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Field Note: Wishful Thinking - Leopards of the Olare Oruk River

Published: October 24, 2022

By Mark Seth Lender

A young leopard sighted in the Maasai Mara National Reserve in Kenya. (Photo: © Mark Seth Lender)

Young leopards have a lot to learn. In the Maasai Mara, on the banks of the Olare Oruk River, Explorer in Residence Mark Seth Lender followed one such Young leopard progress along the learning curve.

Among the great cats of my experience the young adults of Panthera pardus, the African leopard, are the most cat-like by which I mean closest in demeanor to Felis catus, he who lies asleep in your favorite chair. This because they have a sense of play including, apparently, the capacity for make-believe. What else is Ms Cat Person doing when you tease her with a feather, but imagining?

As leopards age they become more serious, closer to the stealthy all-business animal we are taught to fear. The leopard of this story was at the cusp. In another six months, a year at the most, his house cat qualities will be gone.

We associate play and the capacity for play with mammals. But then, crows play, ravens play even as adults, parrots (at least those who have been taught to understand and speak a human language) have been known to construct obscenities they were not taught and to see the humor in it. Snakes? Not so much. Nor in my experience elephant seals, even in their first few days of life when that have that baby-faced aspect that draws us to them. What holds in common between old ravens and young leopards? Intelligence? Perhaps. And that the leopard at fourteen or maybe sixteen months still has a lot to learn, while the raven being a problem solver goes on learning throughout life.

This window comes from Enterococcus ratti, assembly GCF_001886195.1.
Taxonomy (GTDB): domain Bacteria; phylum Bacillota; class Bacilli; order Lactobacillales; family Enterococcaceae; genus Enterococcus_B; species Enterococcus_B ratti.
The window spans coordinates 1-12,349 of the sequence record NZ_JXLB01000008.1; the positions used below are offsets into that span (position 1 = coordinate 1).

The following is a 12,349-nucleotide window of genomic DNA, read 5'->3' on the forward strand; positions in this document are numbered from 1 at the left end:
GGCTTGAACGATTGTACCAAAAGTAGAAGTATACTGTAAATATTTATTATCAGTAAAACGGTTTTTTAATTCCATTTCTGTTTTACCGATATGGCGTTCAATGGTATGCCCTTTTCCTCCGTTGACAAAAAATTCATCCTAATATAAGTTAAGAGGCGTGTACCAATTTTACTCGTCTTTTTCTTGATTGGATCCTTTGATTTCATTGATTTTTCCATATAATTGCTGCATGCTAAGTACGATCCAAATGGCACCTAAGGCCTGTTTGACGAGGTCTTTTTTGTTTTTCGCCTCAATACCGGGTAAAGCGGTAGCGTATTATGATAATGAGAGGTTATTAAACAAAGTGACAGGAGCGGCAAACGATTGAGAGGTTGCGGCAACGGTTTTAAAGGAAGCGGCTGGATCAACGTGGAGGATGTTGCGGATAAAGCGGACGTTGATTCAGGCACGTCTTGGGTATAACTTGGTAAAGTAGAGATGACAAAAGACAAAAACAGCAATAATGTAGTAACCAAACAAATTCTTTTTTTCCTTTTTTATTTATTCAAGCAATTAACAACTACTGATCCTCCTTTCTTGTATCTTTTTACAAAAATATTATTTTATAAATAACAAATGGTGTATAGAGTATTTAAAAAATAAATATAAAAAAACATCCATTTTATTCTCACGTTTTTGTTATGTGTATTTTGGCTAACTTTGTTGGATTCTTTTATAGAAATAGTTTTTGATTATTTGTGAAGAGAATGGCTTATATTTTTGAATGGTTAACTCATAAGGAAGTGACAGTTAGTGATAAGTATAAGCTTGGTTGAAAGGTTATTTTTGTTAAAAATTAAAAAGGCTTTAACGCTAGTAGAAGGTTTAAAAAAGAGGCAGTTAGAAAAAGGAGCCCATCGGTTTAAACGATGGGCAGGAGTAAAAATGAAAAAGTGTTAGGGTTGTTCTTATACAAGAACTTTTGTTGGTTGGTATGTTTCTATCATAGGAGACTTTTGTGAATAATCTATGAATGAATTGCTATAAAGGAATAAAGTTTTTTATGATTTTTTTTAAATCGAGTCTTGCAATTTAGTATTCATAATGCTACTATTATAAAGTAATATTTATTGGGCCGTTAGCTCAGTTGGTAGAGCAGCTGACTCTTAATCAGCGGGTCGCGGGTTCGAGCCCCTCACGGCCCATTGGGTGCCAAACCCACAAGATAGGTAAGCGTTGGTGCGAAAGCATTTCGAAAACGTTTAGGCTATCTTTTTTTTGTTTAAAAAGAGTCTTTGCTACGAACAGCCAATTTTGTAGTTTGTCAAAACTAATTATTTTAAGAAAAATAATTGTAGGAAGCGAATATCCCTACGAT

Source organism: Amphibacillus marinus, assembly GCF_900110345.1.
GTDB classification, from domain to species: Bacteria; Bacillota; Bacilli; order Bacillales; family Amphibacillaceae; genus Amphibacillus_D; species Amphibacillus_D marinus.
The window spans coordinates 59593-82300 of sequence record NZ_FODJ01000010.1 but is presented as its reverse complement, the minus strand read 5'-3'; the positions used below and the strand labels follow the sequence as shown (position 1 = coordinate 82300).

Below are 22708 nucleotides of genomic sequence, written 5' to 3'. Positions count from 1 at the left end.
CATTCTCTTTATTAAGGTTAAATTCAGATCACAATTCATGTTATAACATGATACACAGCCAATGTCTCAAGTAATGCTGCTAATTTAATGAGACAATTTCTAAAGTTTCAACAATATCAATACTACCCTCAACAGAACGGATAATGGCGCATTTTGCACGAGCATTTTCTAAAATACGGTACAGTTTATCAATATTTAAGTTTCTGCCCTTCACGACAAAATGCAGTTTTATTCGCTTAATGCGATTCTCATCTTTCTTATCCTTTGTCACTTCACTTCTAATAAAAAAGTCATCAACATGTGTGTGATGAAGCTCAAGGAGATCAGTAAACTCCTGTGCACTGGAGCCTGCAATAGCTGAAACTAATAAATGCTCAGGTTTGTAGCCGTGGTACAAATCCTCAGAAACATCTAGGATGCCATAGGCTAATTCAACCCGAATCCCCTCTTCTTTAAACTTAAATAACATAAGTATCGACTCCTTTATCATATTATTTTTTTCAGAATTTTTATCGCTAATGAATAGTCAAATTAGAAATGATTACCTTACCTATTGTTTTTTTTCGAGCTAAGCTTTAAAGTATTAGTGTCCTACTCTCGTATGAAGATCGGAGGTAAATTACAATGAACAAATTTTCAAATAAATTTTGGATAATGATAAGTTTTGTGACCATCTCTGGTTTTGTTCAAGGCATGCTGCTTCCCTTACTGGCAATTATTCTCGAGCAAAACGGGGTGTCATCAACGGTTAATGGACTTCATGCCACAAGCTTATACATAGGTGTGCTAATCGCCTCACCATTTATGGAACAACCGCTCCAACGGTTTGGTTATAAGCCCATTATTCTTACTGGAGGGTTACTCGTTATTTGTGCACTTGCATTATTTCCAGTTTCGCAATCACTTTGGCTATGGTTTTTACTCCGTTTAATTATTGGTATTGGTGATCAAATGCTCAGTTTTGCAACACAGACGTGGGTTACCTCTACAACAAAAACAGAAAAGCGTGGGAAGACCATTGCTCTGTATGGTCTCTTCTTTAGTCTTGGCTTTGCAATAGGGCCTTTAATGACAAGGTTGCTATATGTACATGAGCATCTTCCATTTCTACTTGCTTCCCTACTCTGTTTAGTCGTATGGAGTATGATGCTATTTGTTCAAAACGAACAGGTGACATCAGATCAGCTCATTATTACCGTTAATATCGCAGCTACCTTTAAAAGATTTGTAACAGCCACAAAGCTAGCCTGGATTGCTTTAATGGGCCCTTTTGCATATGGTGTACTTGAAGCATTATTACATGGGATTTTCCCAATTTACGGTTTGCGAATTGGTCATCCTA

None of which predicts a capacity for play.

Herring gulls who have a wealth of knowledge and technique that takes some time to acquire nevertheless retain their plasticity. They are also unparalleled problem solvers, and the smartest of them are considerably more intelligent than the smartest dog you will ever meet or own. They have highly individualized personalities and a complex language. Their face recognition is superb, both among themselves and in regard to individual human beings. But though I have spent more field time with herring gulls than any other wild animal, I have never seen a herring gull engage in frivolous behavior of any kind, much less display a sense of humor.

Back to Mark Seth Lender Field Notes


Hear Mark Seth Lender's piece, 'Wishful Thinking'

Visit Mark Seth Lender's Website

Special thanks to Destination Wildlife


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